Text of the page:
It's easy for us to overlook the fact that Jesus--though 100% God--was in a human body and therefore subject to all the same physical distress to which we are subject.  He got hungry, thirsty, tired, weary and so much more.  At this point in John 4, we see where He needed a rest.  He had been busy about His Father's business, and the effort had taken its toll on His physical body.  So, He stopped by the well in Samaria and rested while the disciples ran off to find some food.

At this point, the Samaritan woman enters the scene.  I could teach several lessons about her, but that will have to wait until another time.  For now, let me point out that she was coming to draw water in the middle of the day because she was a laughing stock among her people, particularly the other women.  To put it nicely, she wasn't of the utmost moral standing.  But that didn't hinder Jesus from reaching out to her and offering her what He had to give--Himself.

He could have ignored her.  After all, Jews didn't talk to Samaritans.  They didn't even like each other because of various disagreements between their peoples.  No one would have thought it odd for Jesus to dismiss her and focus on what He really needed, which was rest.  But Jesus knew the secret to dealing with weariness in the right way.  You don't lash out at others; you reach out to others.  And that's exactly what He did.

After a somewhat lengthy and personal dialogue, the woman comes to understand that Jesus is the long-awaited Messiah.  Upon her realization, she drops her bucket and runs off to town to spread the news.  Interestingly enough, the disciples had just returned from town with some lunch, but there's no indication they spoke to anyone about Jesus.  They were busy meeting their own needs and dealing with their weariness.  In short, they were self-focused, much like the children of Israel were in our previous devotion.

Upon their return, they offered food to Jesus, but He calmly told them He had food of which they weren't aware.  In response to their confusion, He declared, "My meat is to do my Father's will."  In other words, "There's something much more important here than filling my stomach."  Jesus understood His body was weary, but He looked beyond Himself to see an entire village who was spiritually weary and discouraged.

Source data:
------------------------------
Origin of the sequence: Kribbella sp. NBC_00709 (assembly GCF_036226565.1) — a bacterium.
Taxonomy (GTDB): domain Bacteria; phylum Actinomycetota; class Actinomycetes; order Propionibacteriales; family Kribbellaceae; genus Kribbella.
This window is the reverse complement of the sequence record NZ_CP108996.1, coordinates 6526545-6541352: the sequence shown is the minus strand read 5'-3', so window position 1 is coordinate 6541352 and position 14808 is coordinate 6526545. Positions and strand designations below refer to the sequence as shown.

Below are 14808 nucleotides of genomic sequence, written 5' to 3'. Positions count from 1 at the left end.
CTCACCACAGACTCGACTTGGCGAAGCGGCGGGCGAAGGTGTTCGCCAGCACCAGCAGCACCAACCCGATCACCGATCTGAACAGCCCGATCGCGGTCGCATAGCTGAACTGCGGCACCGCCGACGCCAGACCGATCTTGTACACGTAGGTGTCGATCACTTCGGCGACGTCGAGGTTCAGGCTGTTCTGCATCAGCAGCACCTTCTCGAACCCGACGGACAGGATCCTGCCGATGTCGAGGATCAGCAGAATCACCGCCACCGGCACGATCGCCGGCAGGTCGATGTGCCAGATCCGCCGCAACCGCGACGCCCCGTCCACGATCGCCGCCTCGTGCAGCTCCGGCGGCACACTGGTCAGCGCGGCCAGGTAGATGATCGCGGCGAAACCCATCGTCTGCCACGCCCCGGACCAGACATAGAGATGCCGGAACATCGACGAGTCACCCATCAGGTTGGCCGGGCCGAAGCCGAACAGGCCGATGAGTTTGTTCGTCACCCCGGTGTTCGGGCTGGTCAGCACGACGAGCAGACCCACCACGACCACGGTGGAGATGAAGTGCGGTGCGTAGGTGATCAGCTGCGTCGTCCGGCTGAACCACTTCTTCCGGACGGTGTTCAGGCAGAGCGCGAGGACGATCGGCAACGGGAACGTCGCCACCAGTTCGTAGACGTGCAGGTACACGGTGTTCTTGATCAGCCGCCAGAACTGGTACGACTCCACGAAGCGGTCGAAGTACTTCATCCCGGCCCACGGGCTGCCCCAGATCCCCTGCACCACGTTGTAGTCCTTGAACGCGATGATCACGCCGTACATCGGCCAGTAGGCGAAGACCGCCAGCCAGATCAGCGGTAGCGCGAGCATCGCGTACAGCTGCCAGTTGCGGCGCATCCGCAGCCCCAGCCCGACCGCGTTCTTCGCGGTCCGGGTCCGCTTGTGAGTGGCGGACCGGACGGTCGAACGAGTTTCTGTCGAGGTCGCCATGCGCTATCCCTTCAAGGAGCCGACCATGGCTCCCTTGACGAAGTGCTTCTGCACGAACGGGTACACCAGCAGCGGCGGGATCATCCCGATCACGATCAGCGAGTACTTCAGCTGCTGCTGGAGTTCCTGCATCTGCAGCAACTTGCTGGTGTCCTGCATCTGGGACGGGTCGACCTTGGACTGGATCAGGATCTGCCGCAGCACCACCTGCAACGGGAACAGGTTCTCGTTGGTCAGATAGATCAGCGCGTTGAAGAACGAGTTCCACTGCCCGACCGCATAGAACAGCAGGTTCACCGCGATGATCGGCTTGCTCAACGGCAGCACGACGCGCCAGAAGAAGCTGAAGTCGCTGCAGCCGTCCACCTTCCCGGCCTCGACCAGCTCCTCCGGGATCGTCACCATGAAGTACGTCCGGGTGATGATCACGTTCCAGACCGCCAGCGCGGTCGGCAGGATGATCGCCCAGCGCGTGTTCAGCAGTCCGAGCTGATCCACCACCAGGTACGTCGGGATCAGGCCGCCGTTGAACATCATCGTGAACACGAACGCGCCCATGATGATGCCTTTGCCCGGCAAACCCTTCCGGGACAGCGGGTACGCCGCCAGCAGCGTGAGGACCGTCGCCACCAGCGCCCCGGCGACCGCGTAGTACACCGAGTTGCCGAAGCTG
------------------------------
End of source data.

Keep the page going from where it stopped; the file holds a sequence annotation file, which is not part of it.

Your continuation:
Ironically, the woman also looked beyond her own needs and risked the ridicule of the entire town by rushing off to tell her tale.  She didn't have to.  She could have kept the information to herself.  After all, with the way everyone treated her, they didn't really deserve an opportunity to meet the Messiah personally, did they?  Evidently, she never even considered such a thing.  She told everyone she could find and convinced them to travel with her back to the well to meet the Messiah for themselves.  Because of her faith and her decision to reach beyond her weariness, many in the city believed in Christ.  What a tremendous impact she had on the town that day!  I'd like to think people saw her in a different light after that.

Both Jesus and the woman displayed selflessness even in their moments of weariness.  They chose to look beyond themselves and their own needs and to reach out to help others.  And what each of them discovered was that their response was healing and restorative.  While they may have each still been physically tired, there was a new light in their eyes and spring in their step.  Their hearts were lightened when they chose to reach out instead of lash out.

What about you?  How will you respond the next time weariness and discouragement strike?  Will you complain, blame, exaggerate and express ingratitude as the children of Israel did, or will you reach out to others who may be weary as well?  The first will leave you miserable while the second will completely shift your perspective and give you a new reason for making the most of every situation.  Lash out or reach out?  The choice is yours!

The Wrong Way to Respond to Weariness - A Repost

I desperately wanted to write a devotional this morning, but for some reason, my mind wouldn’t cooperate. I had ideas, but none of them seemed like the right one for today. Typically, when I go through this writer’s block, it helps me to go back and read some of my older devotionals. Sometimes, it sparks an idea or confirms something I was already working on. And sometimes, I discover one or more of the devotions I read were not only written by me but also for me. Today was no exception. I had only read of couple of older posts when I came upon this one, and boy, did it resonate with me this morning! I hope it will be a blessing to you as well.